• Will encourage initial and in-service training of all relevant professionals, including within the criminal justice system. Such training should be based on clear protocols and guidelines that set out the standards staff are expected to follow and that reflect a gendered understanding of violence against women and domestic violence; address possible prejudices and stereotypes that stand in the way of providing effective protection to victims; and address multi-agency co-operation with all relevant professionals. Training of law enforcement officials should, in particular, underscore the need to record all incident of domestic violence and patterns of abuse and provide detailed guidance on effective case-building, whereas training of judges should raise their awareness of the existence of perpetrator programmes as a tool to stem recidivism and the importance of ordering the attendance of such programmes.
  • Call on our States to break the cycle of violence and intimidation towards victims and affected children by taking all possible measures to ensure that episodes of violence are taken into consideration by courts when deciding about custody and visitation rights. To this end, recognise that safe custody and visitation arrangements are a major contribution to the prevention of the continuation of domestic violence as well as of its replication by future generations. Call also on our States to ensure that the voice of the child is heard in handling cases of domestic violence and other abuses that affect them.
  • Commit to increasing the provision of perpetrator programmes for domestic violence and for sexual violence operating on the standards and principles set out in the Istanbul Convention. In so doing, States should move away from an approach focusing exclusively on medical treatment for substance abuse/mental health issues/sexual drive or on anger management and adopt programmes that are grounded on the need for the perpetrator to question attitudes and beliefs towards women, recognise their past action and put in the necessary work to change the behaviour. The safety of victims must be at their centre and closely cooperate with  women’s support services. States should take measures to increase the levels of attendance, whether court-ordered or voluntary. Where such attendance is court-ordered, it is imperative that this measure is not used as an alternative to a sanction or to prosecution and achieves the aim of assuming responsibility for the violence committed.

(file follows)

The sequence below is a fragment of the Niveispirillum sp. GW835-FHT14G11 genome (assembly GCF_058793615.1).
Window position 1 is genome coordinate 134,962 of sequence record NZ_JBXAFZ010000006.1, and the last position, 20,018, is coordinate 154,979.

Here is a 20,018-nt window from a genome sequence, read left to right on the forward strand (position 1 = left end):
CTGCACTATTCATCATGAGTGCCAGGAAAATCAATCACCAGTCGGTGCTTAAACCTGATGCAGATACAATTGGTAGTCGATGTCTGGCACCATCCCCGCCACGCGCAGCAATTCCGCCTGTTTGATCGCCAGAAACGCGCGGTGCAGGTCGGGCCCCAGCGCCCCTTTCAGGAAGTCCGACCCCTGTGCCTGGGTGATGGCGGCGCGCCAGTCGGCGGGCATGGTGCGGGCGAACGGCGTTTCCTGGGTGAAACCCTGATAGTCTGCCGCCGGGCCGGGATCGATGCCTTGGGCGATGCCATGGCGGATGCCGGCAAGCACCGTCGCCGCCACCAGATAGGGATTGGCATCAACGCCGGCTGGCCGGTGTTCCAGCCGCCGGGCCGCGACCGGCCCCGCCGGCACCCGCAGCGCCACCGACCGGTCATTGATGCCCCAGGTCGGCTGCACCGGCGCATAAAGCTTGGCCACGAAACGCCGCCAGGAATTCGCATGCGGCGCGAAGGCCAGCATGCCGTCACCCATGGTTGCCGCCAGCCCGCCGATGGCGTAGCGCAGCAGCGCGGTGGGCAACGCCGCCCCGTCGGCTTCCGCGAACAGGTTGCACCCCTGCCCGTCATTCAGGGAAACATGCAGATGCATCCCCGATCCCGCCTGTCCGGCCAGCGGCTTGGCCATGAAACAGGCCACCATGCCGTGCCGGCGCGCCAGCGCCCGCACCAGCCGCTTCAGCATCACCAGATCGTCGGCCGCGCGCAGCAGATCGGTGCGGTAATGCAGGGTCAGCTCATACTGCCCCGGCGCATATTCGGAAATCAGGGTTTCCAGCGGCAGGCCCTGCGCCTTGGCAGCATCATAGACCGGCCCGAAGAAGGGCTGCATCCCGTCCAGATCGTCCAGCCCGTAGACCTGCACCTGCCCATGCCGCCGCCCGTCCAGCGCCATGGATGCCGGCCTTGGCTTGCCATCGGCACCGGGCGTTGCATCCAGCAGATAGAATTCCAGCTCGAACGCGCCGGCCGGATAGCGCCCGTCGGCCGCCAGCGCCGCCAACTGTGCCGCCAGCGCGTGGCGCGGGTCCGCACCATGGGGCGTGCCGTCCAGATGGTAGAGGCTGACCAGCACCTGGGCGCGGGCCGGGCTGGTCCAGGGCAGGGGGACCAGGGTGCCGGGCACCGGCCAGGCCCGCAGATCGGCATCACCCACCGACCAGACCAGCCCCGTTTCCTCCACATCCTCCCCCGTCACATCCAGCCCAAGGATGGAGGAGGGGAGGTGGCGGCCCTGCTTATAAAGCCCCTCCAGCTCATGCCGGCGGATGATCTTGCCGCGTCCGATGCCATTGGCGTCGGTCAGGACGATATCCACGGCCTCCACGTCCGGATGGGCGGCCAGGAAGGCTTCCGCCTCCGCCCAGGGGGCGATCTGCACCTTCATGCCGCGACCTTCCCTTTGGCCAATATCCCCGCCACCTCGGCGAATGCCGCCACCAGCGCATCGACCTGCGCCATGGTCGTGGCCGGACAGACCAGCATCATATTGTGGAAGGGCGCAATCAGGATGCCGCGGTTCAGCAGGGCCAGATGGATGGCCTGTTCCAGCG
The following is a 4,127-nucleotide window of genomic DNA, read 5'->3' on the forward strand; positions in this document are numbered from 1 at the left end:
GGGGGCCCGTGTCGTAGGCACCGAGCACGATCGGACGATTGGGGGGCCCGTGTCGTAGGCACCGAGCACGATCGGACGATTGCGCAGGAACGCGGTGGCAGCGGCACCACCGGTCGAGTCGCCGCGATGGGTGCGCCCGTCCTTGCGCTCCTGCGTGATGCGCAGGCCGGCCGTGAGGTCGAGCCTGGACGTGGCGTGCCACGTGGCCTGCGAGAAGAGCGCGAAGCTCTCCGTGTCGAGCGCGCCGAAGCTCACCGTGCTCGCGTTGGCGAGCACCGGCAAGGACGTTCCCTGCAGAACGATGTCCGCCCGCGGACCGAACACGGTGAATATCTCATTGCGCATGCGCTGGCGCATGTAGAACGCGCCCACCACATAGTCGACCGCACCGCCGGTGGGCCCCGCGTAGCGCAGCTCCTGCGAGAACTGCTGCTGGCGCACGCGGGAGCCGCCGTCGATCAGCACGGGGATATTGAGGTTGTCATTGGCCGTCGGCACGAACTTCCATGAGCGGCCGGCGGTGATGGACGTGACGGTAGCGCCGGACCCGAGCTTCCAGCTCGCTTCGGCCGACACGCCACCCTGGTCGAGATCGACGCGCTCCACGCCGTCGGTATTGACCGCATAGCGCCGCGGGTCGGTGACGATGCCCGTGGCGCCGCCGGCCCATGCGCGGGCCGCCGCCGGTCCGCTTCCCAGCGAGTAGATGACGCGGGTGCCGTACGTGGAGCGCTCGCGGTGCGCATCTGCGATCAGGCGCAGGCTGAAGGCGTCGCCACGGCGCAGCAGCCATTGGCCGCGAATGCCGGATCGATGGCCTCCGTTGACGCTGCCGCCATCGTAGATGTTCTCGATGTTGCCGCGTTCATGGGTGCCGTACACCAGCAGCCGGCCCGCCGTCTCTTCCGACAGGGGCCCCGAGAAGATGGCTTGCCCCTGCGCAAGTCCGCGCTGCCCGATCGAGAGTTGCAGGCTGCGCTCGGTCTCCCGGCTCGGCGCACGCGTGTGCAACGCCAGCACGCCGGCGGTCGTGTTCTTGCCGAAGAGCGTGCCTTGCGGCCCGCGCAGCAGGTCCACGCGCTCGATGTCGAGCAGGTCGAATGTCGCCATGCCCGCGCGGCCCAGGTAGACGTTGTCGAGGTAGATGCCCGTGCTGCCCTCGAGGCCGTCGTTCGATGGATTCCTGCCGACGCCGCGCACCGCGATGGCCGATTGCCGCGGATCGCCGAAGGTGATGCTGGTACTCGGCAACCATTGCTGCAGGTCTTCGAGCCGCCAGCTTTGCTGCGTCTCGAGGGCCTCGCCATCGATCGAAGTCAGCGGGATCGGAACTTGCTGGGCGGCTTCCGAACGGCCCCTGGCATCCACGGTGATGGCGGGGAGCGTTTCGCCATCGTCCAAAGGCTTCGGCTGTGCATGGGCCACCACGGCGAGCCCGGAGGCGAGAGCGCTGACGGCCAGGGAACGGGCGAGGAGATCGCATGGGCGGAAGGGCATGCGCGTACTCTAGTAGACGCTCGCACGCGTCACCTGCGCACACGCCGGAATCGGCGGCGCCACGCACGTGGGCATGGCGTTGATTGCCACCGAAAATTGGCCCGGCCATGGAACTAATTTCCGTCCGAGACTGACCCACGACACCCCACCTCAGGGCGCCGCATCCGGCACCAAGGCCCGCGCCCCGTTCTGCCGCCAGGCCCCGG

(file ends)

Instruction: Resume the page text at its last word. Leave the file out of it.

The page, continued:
• Ask the Council of Europe to carry out a comparative study in Council of Europe member states on the existing models and approaches taken to perpetrator programmes and their results; such study would also identify promising practices and develop guidelines for the operation of perpetrator programmes to ensure baseline quality standards in line with the principles of the Istanbul Convention, notably a victim-centred approach that focusses on ensuring victims’ safety and support and full respect for their human rights.
  • Invite States that have not yet done so to sign and ratify the Council of Europe Convention on Preventing and Combating Violence against Women and Domestic Violence (Istanbul Convention) and reinforce efforts to implement existing international legal standards in the area of gender equality and violence against women.
Item Type
Publication Type
Irish-related, International
Drug Type
All substances
Intervention Type
Harm reduction, Policy
30 September 2022
3 p.
Council of Europe
Corporate Creators
Ireland. Department of Justice
Place of Publication
On the occasion of the Conference “No safe haven”: integrated prevention measures to end domestic, sexual and gender- based violence (29 and 30 September, Dublin, Ireland)